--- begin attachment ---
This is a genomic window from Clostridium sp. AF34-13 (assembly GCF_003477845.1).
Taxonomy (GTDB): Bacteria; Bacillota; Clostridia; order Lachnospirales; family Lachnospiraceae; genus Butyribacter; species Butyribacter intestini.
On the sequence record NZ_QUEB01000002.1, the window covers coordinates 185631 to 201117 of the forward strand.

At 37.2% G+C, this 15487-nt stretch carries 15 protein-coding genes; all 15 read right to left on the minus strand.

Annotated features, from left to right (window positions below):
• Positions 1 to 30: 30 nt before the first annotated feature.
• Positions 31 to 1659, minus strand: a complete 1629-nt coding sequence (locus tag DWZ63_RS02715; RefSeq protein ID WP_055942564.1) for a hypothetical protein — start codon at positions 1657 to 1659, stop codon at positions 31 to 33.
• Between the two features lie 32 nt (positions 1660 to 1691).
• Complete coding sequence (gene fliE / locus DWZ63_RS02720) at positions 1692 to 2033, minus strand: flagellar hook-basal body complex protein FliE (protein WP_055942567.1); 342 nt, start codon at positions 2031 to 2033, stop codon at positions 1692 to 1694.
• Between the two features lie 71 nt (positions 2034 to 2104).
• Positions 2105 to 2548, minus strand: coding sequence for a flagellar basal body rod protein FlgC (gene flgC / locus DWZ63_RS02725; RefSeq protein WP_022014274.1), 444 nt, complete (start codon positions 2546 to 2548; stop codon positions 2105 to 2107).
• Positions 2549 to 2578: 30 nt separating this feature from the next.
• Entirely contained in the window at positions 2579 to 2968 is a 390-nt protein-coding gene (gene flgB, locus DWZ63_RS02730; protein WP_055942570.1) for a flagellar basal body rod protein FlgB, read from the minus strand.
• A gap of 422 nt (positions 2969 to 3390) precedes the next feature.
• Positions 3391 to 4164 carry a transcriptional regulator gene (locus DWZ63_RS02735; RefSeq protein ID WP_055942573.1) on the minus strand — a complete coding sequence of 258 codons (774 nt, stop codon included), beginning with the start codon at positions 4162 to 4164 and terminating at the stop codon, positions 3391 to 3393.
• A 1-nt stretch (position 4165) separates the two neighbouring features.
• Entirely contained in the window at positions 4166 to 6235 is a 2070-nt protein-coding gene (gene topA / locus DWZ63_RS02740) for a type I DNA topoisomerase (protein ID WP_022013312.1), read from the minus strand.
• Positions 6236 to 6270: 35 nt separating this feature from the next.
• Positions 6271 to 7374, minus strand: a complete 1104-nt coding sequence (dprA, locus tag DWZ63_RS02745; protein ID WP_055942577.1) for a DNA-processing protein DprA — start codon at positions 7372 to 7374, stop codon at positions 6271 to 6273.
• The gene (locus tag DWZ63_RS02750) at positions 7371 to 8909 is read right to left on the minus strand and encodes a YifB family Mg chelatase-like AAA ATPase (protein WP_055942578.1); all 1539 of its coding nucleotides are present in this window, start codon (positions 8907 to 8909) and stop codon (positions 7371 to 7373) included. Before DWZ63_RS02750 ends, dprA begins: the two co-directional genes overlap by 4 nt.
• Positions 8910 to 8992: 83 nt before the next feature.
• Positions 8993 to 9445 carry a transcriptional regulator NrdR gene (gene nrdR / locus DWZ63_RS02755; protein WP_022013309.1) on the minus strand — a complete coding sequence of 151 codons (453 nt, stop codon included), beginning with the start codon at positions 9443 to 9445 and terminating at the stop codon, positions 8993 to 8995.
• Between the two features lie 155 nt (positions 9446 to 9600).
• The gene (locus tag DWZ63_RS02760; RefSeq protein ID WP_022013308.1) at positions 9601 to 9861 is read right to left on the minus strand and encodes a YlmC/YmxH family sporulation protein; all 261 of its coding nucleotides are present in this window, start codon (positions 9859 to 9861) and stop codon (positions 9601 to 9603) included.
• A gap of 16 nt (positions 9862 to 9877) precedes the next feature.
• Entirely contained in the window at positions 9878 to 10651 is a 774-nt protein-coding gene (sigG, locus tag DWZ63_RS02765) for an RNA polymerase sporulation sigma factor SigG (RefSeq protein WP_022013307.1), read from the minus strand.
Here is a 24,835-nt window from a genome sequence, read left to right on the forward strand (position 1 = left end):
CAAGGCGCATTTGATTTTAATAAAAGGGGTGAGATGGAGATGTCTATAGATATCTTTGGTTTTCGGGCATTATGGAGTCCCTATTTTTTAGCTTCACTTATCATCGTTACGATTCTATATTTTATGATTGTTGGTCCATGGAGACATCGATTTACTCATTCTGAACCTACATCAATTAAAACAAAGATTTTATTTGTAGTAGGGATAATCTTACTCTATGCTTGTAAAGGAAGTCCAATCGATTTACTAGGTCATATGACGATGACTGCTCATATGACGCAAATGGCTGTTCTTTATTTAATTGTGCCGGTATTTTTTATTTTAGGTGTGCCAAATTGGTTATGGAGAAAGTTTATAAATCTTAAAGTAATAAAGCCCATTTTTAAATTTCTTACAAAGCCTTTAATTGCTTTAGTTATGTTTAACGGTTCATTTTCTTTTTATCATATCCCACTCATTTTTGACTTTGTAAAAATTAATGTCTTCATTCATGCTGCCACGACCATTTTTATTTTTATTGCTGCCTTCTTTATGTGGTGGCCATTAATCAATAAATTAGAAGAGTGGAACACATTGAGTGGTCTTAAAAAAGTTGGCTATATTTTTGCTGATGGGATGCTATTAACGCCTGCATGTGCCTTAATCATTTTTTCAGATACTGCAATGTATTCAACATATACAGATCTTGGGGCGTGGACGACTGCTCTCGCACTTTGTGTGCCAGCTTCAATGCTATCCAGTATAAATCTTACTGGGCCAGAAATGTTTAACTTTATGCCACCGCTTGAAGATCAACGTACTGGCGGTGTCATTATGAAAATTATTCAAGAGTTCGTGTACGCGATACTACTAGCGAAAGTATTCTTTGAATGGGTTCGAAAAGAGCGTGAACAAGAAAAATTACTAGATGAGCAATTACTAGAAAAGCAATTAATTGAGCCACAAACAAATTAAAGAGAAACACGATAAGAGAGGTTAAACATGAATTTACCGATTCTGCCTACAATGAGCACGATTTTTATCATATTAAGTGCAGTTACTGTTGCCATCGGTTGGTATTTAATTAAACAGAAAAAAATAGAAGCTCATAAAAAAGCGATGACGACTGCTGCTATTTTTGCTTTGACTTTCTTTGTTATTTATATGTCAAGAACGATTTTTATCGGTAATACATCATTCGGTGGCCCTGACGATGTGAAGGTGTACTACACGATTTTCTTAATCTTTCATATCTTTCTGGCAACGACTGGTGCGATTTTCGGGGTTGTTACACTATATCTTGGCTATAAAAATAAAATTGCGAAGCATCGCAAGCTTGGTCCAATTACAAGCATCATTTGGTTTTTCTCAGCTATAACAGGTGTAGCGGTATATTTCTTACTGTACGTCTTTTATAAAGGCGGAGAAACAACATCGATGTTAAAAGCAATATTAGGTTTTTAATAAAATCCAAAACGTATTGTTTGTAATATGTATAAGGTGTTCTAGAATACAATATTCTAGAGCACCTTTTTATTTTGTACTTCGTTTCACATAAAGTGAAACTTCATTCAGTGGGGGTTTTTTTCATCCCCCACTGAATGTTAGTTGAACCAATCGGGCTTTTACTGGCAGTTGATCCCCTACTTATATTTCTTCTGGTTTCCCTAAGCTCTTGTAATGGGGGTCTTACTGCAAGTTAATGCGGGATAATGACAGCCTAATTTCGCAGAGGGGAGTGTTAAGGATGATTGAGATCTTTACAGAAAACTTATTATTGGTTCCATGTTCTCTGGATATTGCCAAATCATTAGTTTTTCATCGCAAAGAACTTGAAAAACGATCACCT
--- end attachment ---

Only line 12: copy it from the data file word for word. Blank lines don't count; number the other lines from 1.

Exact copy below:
• Positions 2549 to 2578: 30 nt separating this feature from the next.